Former Sudbury schoolteacher, firefighter and active community member James White dies at age of 90
The daughter of a former school teacher, who taught dozens of pupils in Sudbury and Lavenham during an extensive career, has paid tribute to her father, who died aged 90.
James White, known to family and friends as Jim, moved to Long Melford in 1963 to fulfil his second teaching position at the village primary school.
His wife, Sheila, secured a job as a cook at Melford Hall for Lord and Lady Hyde Parker, who had previously owned the estate, before it was taken over by the National Trust.
Mr White lived on the site of the stately home with his wife and four children – John, Thomas, George and Alice Rowley, who has fond memories of their time there.
“We had a lovely childhood growing up in Long Melford,” she said. “We had so much freedom riding on our bikes in the grounds.”
Alongside his job as a primary school teacher, Mr White worked part-time as a firefighter at Long Melford Fire Station.
“He loved the adrenaline and the camaraderie of working with the other firemen,” said Mrs Rowley.
Having established a friendship with the First World War poet Edmond Blunden, who had lived in Long Melford before his death in 1974, Mr White was inspired to pay tribute to him by helping to raise funds to reinstate a series of stained glass windows at Holy Trinity Church.
“He helped to keep his memory alive,” said Mrs Rowley.
In 1977, Mr White accepted a position at Sudbury High School for Girls in Tudor Road.
In the same year, he and his wife brought their first family home in Melford Road.
Having lived in Long Melford for a large part of their childhood, Mrs Rowley recalls her other siblings finding the transition fairly difficult.
“My brothers struggled moving,” said the 50-year-old.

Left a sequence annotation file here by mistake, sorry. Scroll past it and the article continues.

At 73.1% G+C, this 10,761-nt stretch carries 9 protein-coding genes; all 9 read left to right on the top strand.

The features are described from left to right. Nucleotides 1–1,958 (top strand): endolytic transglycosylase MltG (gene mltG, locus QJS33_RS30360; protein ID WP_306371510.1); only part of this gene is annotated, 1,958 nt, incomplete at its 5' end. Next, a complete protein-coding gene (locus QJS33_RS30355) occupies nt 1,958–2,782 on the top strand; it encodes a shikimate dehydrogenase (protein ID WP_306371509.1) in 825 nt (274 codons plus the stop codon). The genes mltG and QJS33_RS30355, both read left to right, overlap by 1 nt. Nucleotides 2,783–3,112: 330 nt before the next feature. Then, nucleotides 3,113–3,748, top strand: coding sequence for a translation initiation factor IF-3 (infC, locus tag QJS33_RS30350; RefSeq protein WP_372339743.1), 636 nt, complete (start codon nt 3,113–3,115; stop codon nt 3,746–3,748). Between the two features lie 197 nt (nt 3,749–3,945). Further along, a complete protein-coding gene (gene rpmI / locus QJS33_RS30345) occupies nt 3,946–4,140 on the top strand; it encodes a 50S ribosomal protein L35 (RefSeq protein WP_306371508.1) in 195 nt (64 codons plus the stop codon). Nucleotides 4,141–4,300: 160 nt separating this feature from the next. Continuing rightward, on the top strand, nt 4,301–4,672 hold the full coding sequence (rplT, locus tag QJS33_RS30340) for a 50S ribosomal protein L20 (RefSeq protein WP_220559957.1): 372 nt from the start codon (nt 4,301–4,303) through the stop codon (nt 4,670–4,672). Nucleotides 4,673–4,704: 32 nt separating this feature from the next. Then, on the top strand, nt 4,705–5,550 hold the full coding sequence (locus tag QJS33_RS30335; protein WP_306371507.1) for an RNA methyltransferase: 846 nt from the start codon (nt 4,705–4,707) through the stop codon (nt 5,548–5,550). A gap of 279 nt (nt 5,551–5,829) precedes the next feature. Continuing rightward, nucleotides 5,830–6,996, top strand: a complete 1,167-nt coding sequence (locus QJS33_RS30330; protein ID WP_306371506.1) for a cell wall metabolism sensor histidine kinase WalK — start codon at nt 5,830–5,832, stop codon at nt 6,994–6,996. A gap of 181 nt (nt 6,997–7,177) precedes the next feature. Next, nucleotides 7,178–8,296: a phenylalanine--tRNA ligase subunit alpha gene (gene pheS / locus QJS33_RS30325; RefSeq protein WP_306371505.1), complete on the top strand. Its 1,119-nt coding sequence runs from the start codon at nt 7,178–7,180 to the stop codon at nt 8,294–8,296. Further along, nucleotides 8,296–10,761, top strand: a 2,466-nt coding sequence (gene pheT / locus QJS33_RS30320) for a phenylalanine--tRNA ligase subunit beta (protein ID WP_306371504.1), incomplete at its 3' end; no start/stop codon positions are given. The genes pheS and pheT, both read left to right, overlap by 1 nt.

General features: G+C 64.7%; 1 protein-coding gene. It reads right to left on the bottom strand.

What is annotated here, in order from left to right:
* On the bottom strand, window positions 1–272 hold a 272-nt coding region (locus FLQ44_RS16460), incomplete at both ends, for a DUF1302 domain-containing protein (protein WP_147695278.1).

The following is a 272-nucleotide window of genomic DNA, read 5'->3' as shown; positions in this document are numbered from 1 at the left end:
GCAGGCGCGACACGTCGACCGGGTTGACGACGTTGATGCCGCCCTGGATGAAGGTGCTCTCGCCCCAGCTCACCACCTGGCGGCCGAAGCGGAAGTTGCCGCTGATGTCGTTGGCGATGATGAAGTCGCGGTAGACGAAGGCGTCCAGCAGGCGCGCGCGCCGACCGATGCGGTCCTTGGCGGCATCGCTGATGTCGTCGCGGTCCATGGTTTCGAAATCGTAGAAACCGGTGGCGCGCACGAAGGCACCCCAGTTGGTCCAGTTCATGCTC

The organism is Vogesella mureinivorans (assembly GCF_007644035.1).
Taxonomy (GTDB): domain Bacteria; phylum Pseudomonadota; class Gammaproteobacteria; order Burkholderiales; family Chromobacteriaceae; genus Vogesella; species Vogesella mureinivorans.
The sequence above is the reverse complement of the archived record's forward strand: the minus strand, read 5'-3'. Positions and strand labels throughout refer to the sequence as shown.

Mr White joined Sudbury Fire Station as a part-time firefighter alongside his teaching job, while his wife took up another position as a cook at Bowmans, a delicatessen.
Keen to play an active role in the community, Mr White joined various groups, including The Sudbury Society, Sudbury Heritage Centre and The Quay Theatre.
In 1985 at the age of 55, Mr White retired. Passionate about gaining insight into the First World War, he read extensively about the history of the conflict.
Originally from Birmingham, Mr White, who was an only child, lived in an orphanage for part of his childhood after his mother, Lily-May, a nurse, was left to bring him up on her own.
“He didn’t make a big thing about it,” said Mrs Rowley.
After leaving school at the age of 14, he joined RAF Stradishall a few years later.
During his role as a flight engineer, Mr White joined the efforts of the Berlin Airlift at the end of the Second World War, and was later deployed to Egypt during the Suez Crisis in 1956.
Mr White is survived by his wife, four children and 10 grandchildren.
A private funeral is being held on Friday, with friends invited to join the family at The Bay Horse in Melford Road at 2pm.
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